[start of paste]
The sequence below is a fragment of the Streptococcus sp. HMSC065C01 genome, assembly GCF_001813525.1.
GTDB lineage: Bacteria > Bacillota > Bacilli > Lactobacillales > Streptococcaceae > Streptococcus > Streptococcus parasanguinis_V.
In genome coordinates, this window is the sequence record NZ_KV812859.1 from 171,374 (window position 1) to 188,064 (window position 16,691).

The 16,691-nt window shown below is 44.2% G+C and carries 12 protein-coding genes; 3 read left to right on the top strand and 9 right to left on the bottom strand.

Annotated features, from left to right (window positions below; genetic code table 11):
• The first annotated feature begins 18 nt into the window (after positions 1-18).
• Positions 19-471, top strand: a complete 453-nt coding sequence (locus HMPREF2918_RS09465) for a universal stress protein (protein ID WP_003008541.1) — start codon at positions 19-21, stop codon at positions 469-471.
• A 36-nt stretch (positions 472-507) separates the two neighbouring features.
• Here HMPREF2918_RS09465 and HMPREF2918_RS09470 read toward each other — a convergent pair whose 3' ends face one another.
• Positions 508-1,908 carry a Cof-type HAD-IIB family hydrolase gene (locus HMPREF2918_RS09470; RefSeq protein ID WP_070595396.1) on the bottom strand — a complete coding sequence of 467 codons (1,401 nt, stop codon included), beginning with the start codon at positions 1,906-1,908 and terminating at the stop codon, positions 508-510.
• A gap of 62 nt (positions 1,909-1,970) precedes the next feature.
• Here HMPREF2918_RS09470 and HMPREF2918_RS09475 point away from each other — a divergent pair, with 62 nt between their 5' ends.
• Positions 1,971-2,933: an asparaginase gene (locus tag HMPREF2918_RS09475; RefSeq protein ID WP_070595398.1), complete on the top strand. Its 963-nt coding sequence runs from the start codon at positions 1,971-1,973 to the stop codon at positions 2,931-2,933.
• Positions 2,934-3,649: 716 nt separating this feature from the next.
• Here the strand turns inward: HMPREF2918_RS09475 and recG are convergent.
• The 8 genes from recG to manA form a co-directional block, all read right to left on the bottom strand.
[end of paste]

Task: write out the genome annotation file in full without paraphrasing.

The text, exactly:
The sequence below is a fragment of the Streptococcus sp. HMSC065C01 genome, assembly GCF_001813525.1.
GTDB lineage: Bacteria > Bacillota > Bacilli > Lactobacillales > Streptococcaceae > Streptococcus > Streptococcus parasanguinis_V.
In genome coordinates, this window is the sequence record NZ_KV812859.1 from 171,374 (window position 1) to 188,064 (window position 16,691).

The 16,691-nt window shown below is 44.2% G+C and carries 12 protein-coding genes; 3 read left to right on the top strand and 9 right to left on the bottom strand.

Annotated features, from left to right (window positions below; genetic code table 11):
• The first annotated feature begins 18 nt into the window (after positions 1-18).
• Positions 19-471, top strand: a complete 453-nt coding sequence (locus HMPREF2918_RS09465) for a universal stress protein (protein ID WP_003008541.1) — start codon at positions 19-21, stop codon at positions 469-471.
• A 36-nt stretch (positions 472-507) separates the two neighbouring features.
• Here HMPREF2918_RS09465 and HMPREF2918_RS09470 read toward each other — a convergent pair whose 3' ends face one another.
• Positions 508-1,908 carry a Cof-type HAD-IIB family hydrolase gene (locus HMPREF2918_RS09470; RefSeq protein ID WP_070595396.1) on the bottom strand — a complete coding sequence of 467 codons (1,401 nt, stop codon included), beginning with the start codon at positions 1,906-1,908 and terminating at the stop codon, positions 508-510.
• A gap of 62 nt (positions 1,909-1,970) precedes the next feature.
• Here HMPREF2918_RS09470 and HMPREF2918_RS09475 point away from each other — a divergent pair, with 62 nt between their 5' ends.
• Positions 1,971-2,933: an asparaginase gene (locus tag HMPREF2918_RS09475; RefSeq protein ID WP_070595398.1), complete on the top strand. Its 963-nt coding sequence runs from the start codon at positions 1,971-1,973 to the stop codon at positions 2,931-2,933.
• Positions 2,934-3,649: 716 nt separating this feature from the next.
• Here the strand turns inward: HMPREF2918_RS09475 and recG are convergent.
• The 8 genes from recG to manA form a co-directional block, all read right to left on the bottom strand.